Introduced by Peter D'Adamo, the Blood Type Diet is based on the assumption that everyone is an individual. And who are we to argue? Logically, just because we share the same row and column in the BMI chart, it shouldn't define the way our dietary habits are. The Blood Type Diet makes interesting claims that people fare better (which includes weight management) when their diet is tailored to their specific blood type.
Individuals who fall under the Type A blood group should basically stick to fruits and vegetable. Their blood types is generally thicker than other blood types, and possess a sensitive immune system. These individuals should not consume (or should reduce intake) dairy products, animal fats and meats. They are also at a heightened risk for cardiovascular disease, diabetes and cancer.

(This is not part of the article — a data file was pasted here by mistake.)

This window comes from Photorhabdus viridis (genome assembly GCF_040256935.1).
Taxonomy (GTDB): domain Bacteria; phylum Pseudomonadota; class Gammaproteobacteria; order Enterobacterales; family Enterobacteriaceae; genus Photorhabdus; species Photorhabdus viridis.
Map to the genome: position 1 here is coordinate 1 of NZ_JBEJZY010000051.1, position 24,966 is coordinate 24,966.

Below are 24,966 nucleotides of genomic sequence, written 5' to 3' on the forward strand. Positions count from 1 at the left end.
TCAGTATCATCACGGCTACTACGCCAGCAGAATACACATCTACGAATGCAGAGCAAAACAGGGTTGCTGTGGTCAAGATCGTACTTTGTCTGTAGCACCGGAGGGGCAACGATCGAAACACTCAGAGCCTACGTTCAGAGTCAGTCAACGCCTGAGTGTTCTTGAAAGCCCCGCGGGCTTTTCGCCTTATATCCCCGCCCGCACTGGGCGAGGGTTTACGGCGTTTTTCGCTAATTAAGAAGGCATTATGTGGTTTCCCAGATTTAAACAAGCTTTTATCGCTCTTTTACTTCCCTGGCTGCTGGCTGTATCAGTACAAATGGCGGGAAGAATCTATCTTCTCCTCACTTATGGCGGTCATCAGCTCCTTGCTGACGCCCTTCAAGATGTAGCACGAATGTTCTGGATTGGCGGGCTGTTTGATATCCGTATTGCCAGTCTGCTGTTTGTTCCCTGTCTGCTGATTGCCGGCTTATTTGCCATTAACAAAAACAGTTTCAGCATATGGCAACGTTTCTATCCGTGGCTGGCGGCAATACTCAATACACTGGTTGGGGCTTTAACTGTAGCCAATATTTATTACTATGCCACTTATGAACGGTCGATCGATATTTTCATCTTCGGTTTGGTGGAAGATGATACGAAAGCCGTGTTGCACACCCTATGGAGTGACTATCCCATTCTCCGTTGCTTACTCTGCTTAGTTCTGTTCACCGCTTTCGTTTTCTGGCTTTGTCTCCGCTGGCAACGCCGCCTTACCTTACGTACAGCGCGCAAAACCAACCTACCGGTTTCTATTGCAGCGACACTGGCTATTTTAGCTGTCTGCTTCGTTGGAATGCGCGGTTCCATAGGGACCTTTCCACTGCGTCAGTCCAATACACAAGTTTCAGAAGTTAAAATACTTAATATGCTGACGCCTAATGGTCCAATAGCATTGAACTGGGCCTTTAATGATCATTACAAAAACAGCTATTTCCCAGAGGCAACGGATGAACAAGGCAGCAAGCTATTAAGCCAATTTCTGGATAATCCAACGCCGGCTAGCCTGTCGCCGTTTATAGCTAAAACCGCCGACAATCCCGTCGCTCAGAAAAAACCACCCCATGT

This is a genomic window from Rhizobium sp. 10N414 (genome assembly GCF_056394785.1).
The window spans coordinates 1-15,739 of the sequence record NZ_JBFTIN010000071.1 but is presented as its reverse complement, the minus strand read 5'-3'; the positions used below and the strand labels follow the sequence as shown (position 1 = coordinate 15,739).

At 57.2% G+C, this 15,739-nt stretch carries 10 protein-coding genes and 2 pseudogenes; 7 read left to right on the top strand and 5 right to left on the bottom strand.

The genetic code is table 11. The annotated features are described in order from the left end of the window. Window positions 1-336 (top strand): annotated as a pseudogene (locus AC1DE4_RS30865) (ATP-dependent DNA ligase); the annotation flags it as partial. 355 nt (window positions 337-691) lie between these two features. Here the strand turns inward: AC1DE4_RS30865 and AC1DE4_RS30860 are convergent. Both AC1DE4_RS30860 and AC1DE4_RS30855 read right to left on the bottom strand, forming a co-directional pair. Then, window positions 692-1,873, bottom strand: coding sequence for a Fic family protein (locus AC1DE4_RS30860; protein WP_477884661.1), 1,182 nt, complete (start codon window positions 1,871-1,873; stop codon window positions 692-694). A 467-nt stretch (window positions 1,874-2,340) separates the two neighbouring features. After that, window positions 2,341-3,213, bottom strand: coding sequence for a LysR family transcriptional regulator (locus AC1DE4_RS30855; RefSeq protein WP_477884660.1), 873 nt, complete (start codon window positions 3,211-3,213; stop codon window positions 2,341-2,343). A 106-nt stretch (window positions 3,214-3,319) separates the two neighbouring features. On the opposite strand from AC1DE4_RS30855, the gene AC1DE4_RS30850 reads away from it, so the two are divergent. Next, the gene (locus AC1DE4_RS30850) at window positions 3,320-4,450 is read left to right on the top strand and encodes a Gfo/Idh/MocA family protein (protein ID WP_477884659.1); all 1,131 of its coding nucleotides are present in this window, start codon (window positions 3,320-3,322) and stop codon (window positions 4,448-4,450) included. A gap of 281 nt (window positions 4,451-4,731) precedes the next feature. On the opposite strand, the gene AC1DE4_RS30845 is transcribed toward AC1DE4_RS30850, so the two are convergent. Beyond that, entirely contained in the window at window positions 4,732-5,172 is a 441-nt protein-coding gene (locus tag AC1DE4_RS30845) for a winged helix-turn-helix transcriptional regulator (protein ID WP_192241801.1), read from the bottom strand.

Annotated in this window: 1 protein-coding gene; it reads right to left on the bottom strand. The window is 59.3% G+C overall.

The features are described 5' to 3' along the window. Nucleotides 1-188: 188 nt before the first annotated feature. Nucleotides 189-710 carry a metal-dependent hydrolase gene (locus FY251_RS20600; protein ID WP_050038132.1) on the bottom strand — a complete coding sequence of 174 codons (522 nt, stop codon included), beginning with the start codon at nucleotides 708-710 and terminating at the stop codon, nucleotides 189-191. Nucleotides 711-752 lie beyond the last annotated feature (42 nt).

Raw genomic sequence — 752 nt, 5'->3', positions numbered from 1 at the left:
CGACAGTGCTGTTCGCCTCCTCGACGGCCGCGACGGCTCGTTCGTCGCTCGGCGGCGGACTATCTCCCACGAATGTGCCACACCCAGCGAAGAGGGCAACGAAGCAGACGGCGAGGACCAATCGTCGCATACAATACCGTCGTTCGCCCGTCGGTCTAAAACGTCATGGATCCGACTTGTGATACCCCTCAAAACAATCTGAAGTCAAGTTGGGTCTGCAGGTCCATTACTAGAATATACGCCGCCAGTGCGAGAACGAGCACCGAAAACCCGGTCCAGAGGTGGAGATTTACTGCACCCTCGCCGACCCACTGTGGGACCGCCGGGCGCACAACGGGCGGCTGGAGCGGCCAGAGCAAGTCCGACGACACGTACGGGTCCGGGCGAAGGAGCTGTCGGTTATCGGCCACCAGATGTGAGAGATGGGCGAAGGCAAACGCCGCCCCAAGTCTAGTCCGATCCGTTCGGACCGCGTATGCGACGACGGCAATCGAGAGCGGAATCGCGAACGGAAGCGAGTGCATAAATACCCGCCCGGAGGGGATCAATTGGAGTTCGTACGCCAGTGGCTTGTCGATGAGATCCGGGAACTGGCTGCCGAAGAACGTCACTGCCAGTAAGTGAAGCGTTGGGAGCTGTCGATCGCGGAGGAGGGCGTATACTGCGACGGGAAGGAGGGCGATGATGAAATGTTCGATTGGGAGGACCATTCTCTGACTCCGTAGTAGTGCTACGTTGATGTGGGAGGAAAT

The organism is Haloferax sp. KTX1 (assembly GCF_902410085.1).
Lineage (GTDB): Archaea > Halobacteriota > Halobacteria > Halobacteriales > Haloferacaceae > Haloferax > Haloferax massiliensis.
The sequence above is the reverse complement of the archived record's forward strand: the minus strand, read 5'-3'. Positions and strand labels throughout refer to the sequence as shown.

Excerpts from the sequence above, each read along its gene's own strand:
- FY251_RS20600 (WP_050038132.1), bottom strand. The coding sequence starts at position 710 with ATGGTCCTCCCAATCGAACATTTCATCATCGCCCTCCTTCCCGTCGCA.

Type B blood groupers should consumer a balanced diet of fruits and vegetables, grains, dairy and meat. However, they should try to refrain from chicken, and increase intake of red meat such as duck and beef. Unlike the other blood types, Type B individuals have the best chance of bypassing or overcoming everyday types of diseases, as well as heart disease and cancer.
For Type AB individuals, intake of a mostly vegetarian diet is recommended. And only on rare occasions should they indulge in some fish, meat (not chicken) and dairy.
Those that fall under the Type O blood type should basically stick to a high protein diet, low carbs, as well as a balanced intake of fruits and vegetables. However, food foes for Type Os include most grain food such as corn and wheat germ. They should also try to avoid dairy products. Type O types are commonly affected with hypothyroidism, high stomach acid (leading to ulcers), and thinner blood with greater resistance to blood clotting.